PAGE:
Sunday, January 9, 2011

Ecosystems and Biomes

What is a Biome? 
   A biome is a large area with similar flora, fauna, and microorganisms.  Most of us are familiar with the tropical rainforests, tundra in the arctic regions, and the evergreen trees in the coniferous forests. Each of these large communities contain species that are adapted to its varying conditions of water, heat, and soil.  For instance, polar bears thrive in the arctic while cactus plants have a thick skin to help preserve water in the hot desert.  To learn more about each of the major biomes, click on the appropriate heading to the right.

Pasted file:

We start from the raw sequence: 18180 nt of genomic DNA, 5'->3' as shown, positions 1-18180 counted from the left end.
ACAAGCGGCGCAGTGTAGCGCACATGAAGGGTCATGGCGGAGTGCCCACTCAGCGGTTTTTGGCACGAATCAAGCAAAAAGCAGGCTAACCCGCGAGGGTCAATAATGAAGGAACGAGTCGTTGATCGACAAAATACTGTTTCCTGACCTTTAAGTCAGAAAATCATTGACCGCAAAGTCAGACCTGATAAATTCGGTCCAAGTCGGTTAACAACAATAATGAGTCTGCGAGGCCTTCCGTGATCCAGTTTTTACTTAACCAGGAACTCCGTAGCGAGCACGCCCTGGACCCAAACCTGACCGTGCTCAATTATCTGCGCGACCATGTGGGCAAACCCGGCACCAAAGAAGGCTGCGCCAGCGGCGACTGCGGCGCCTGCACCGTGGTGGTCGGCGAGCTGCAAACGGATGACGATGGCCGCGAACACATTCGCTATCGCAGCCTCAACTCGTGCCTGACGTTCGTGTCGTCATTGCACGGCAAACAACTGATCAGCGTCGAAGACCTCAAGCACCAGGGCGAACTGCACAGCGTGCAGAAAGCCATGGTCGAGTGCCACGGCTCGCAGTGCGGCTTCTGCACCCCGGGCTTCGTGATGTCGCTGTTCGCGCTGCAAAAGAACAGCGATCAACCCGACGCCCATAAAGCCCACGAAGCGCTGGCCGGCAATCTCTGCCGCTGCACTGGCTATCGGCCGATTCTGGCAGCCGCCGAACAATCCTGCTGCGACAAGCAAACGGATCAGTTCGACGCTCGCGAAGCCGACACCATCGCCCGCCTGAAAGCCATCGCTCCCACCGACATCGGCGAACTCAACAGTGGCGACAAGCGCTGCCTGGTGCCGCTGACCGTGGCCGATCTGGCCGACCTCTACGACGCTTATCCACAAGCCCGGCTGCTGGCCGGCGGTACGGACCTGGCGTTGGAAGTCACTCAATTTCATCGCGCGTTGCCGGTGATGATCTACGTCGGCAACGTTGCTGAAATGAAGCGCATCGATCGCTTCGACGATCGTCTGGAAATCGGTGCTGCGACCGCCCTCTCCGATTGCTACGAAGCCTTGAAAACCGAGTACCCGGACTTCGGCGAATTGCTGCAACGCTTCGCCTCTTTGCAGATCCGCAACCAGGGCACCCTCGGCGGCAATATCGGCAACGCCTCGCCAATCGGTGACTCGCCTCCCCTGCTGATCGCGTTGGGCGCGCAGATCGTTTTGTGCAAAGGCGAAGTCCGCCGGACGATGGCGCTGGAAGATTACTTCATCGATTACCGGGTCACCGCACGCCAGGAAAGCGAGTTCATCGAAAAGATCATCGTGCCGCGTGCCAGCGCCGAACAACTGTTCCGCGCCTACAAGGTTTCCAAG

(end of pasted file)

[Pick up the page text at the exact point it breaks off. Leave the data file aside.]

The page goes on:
What is an Ecosystem? 
   Most of us are confused when it comes to the words ecosystem and biome.  What's the difference?  There is a slight difference between the two words.  An ecosystem is much smaller than a biome.  Conversely, a biome can be thought of many similar ecosystems throughout the world grouped together.  An ecosystem can be as large as the Sahara Desert, or as small as a puddle or vernal pool. 
   Ecosystems are dynamic interactions between plants, animals, and microorganisms and their environment working together as a functional unit.  Ecosystems will fail if they do not remain in balance.  No community can carry more organisms than its food, water, and shelter can accomodate.  Food and territory are often balanced by natural phenomena such as fire, disease, and the number of predators.  Each organism has its own niche, or role, to play. 

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